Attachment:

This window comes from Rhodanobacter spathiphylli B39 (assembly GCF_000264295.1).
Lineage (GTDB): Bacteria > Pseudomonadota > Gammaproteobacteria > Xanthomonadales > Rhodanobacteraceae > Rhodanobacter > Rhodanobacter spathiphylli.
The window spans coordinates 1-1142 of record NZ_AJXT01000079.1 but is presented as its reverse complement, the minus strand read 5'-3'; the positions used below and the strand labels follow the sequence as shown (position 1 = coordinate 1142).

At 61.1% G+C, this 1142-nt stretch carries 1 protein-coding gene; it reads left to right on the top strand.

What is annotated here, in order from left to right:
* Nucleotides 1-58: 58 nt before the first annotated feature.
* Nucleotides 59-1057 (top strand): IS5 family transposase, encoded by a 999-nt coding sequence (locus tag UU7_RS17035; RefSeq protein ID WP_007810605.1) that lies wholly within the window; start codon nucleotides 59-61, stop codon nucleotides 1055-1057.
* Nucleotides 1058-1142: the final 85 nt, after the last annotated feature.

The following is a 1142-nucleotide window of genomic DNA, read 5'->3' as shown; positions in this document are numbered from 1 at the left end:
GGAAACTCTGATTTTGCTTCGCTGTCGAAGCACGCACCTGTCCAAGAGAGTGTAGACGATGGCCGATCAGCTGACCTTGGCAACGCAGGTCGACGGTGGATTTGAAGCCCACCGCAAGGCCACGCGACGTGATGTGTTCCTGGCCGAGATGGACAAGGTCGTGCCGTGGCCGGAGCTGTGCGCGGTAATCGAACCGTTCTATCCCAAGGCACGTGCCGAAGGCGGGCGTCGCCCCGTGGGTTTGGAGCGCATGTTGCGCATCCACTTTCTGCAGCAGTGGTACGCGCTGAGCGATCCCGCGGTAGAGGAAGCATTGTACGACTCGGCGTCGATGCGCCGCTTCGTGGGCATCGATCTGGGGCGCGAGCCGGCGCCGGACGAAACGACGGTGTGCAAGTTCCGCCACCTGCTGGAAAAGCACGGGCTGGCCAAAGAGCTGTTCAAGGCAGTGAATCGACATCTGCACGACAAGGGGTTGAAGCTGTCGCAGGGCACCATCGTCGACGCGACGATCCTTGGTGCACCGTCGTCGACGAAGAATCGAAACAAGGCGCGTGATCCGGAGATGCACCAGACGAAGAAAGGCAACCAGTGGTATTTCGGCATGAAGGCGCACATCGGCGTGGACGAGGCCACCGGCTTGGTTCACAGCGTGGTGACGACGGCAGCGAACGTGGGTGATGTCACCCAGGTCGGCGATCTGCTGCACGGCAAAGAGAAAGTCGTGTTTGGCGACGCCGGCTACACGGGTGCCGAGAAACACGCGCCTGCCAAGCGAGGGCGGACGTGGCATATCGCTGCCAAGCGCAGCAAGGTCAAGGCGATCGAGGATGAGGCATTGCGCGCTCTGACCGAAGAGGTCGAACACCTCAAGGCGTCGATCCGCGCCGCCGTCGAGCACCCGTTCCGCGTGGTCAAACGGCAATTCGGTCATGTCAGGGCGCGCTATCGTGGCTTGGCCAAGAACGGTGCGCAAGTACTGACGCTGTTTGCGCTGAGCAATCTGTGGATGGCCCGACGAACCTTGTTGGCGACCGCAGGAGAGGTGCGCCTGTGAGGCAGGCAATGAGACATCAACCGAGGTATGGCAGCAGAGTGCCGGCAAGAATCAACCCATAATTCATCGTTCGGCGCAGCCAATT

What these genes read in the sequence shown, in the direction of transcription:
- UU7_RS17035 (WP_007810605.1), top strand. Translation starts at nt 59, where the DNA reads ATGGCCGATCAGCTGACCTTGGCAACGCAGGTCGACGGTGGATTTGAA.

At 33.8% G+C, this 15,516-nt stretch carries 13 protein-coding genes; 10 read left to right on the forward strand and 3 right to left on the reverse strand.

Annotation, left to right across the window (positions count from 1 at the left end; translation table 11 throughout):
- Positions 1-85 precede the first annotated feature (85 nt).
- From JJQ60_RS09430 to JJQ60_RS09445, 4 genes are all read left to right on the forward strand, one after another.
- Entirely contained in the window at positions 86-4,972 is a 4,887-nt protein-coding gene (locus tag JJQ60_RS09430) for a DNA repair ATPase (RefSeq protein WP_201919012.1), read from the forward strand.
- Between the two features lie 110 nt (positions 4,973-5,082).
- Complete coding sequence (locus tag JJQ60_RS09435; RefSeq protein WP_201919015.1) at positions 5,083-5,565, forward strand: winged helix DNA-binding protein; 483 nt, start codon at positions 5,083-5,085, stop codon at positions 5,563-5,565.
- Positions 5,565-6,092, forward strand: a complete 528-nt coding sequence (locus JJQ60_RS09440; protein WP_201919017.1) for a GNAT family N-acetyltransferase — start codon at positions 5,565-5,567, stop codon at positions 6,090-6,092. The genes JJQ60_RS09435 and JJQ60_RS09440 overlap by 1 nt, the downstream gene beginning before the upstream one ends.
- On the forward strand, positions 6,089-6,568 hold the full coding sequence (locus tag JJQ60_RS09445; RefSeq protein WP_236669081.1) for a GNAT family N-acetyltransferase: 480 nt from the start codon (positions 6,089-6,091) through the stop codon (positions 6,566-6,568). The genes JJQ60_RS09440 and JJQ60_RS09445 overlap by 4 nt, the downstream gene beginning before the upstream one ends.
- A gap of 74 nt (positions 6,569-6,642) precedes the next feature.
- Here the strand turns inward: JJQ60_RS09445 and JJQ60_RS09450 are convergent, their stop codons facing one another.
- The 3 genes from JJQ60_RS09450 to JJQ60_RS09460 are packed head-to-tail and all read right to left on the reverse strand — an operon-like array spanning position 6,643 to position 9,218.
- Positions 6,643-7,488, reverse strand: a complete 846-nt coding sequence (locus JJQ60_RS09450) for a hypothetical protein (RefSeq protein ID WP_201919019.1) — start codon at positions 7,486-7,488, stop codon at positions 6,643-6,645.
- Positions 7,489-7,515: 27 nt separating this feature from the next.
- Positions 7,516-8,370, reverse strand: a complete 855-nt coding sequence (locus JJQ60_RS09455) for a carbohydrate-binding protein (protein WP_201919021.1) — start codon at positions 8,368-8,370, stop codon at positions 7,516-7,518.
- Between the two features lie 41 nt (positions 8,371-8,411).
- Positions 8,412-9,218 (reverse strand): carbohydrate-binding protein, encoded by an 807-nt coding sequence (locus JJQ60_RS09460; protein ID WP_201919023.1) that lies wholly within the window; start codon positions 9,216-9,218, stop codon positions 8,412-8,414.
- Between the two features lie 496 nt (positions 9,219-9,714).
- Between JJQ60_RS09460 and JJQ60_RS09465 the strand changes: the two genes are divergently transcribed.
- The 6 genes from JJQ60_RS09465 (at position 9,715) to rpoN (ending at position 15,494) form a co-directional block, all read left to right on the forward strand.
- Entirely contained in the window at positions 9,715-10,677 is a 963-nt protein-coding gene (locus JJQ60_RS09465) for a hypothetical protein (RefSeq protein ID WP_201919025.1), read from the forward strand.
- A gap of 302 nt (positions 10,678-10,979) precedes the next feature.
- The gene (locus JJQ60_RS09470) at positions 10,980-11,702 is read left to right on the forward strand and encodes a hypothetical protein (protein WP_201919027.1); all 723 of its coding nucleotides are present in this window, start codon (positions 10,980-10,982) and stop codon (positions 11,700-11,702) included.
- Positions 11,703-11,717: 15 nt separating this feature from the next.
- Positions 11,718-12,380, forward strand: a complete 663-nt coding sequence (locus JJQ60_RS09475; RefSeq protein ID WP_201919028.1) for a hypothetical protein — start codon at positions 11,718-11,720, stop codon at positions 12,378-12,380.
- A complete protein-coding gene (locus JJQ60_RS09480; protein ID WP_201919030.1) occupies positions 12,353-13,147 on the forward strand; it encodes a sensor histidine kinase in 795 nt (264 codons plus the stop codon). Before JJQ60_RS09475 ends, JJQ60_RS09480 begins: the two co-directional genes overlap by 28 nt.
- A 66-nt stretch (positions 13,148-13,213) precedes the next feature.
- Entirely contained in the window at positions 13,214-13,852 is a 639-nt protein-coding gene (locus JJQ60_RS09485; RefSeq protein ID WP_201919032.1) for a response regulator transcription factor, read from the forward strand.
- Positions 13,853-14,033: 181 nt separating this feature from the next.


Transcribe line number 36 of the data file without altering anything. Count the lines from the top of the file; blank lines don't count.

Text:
- Positions 11,703-11,717: 15 nt separating this feature from the next.